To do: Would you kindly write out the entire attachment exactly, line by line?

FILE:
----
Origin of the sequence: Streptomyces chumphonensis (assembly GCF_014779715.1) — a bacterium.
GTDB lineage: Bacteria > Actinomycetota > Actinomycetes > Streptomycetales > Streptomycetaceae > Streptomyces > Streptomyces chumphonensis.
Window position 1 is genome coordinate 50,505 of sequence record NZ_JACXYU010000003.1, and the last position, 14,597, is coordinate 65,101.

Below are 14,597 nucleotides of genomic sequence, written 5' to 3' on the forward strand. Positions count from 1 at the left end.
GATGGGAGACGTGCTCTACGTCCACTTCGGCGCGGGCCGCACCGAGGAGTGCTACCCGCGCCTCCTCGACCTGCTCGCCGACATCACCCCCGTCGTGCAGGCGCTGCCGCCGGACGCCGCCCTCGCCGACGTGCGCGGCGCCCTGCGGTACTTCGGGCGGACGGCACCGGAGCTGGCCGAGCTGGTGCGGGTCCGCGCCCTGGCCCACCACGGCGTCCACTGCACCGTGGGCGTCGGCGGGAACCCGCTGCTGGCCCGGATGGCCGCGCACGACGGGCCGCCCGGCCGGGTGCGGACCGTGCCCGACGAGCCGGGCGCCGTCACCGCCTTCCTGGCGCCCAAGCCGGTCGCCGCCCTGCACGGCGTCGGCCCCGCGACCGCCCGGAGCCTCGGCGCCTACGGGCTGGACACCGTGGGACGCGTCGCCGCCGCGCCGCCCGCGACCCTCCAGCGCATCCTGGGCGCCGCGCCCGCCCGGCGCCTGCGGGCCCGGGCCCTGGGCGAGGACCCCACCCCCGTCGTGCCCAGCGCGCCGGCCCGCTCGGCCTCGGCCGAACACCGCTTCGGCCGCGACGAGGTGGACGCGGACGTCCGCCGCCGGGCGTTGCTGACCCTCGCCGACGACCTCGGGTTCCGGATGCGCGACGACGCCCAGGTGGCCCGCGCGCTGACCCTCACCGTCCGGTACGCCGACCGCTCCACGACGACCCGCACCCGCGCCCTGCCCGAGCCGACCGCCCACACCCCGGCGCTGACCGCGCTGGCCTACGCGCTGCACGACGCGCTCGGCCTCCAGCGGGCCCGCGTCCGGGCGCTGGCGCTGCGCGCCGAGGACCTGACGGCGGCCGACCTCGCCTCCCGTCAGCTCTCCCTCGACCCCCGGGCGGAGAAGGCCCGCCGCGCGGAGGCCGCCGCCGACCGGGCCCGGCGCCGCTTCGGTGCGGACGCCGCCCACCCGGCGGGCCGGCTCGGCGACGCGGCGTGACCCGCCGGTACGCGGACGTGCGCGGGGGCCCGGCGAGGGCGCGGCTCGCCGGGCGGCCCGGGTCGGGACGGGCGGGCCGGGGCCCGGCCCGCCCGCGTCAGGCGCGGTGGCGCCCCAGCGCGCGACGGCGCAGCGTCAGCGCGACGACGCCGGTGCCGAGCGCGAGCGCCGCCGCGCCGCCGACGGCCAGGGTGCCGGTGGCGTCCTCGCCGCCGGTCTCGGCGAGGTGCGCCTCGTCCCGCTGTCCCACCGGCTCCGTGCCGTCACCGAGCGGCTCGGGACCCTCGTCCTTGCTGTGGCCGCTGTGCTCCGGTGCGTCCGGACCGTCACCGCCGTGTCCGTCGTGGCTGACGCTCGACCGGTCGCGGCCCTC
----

Origin of the sequence: Streptomyces chumphonensis (assembly GCF_014779715.1) — a bacterium.
GTDB lineage: Bacteria > Actinomycetota > Actinomycetes > Streptomycetales > Streptomycetaceae > Streptomyces > Streptomyces chumphonensis.
Window position 1 is genome coordinate 50,505 of sequence record NZ_JACXYU010000003.1, and the last position, 14,597, is coordinate 65,101.

Below are 14,597 nucleotides of genomic sequence, written 5' to 3' on the forward strand. Positions count from 1 at the left end.
GATGGGAGACGTGCTCTACGTCCACTTCGGCGCGGGCCGCACCGAGGAGTGCTACCCGCGCCTCCTCGACCTGCTCGCCGACATCACCCCCGTCGTGCAGGCGCTGCCGCCGGACGCCGCCCTCGCCGACGTGCGCGGCGCCCTGCGGTACTTCGGGCGGACGGCACCGGAGCTGGCCGAGCTGGTGCGGGTCCGCGCCCTGGCCCACCACGGCGTCCACTGCACCGTGGGCGTCGGCGGGAACCCGCTGCTGGCCCGGATGGCCGCGCACGACGGGCCGCCCGGCCGGGTGCGGACCGTGCCCGACGAGCCGGGCGCCGTCACCGCCTTCCTGGCGCCCAAGCCGGTCGCCGCCCTGCACGGCGTCGGCCCCGCGACCGCCCGGAGCCTCGGCGCCTACGGGCTGGACACCGTGGGACGCGTCGCCGCCGCGCCGCCCGCGACCCTCCAGCGCATCCTGGGCGCCGCGCCCGCCCGGCGCCTGCGGGCCCGGGCCCTGGGCGAGGACCCCACCCCCGTCGTGCCCAGCGCGCCGGCCCGCTCGGCCTCGGCCGAACACCGCTTCGGCCGCGACGAGGTGGACGCGGACGTCCGCCGCCGGGCGTTGCTGACCCTCGCCGACGACCTCGGGTTCCGGATGCGCGACGACGCCCAGGTGGCCCGCGCGCTGACCCTCACCGTCCGGTACGCCGACCGCTCCACGACGACCCGCACCCGCGCCCTGCCCGAGCCGACCGCCCACACCCCGGCGCTGACCGCGCTGGCCTACGCGCTGCACGACGCGCTCGGCCTCCAGCGGGCCCGCGTCCGGGCGCTGGCGCTGCGCGCCGAGGACCTGACGGCGGCCGACCTCGCCTCCCGTCAGCTCTCCCTCGACCCCCGGGCGGAGAAGGCCCGCCGCGCGGAGGCCGCCGCCGACCGGGCCCGGCGCCGCTTCGGTGCGGACGCCGCCCACCCGGCGGGCCGGCTCGGCGACGCGGCGTGACCCGCCGGTACGCGGACGTGCGCGGGGGCCCGGCGAGGGCGCGGCTCGCCGGGCGGCCCGGGTCGGGACGGGCGGGCCGGGGCCCGGCCCGCCCGCGTCAGGCGCGGTGGCGCCCCAGCGCGCGACGGCGCAGCGTCAGCGCGACGACGCCGGTGCCGAGCGCGAGCGCCGCCGCGCCGCCGACGGCCAGGGTGCCGGTGGCGTCCTCGCCGCCGGTCTCGGCGAGGTGCGCCTCGTCCCGCTGTCCCACCGGCTCCGTGCCGTCACCGAGCGGCTCGGGACCCTCGTCCTTGCTGTGGCCGCTGTGCTCCGGTGCGTCCGGACCGTCACCGCCGTGTCCGTCGTGGCTGACGCTCGACCGGTCGCGGCCCTC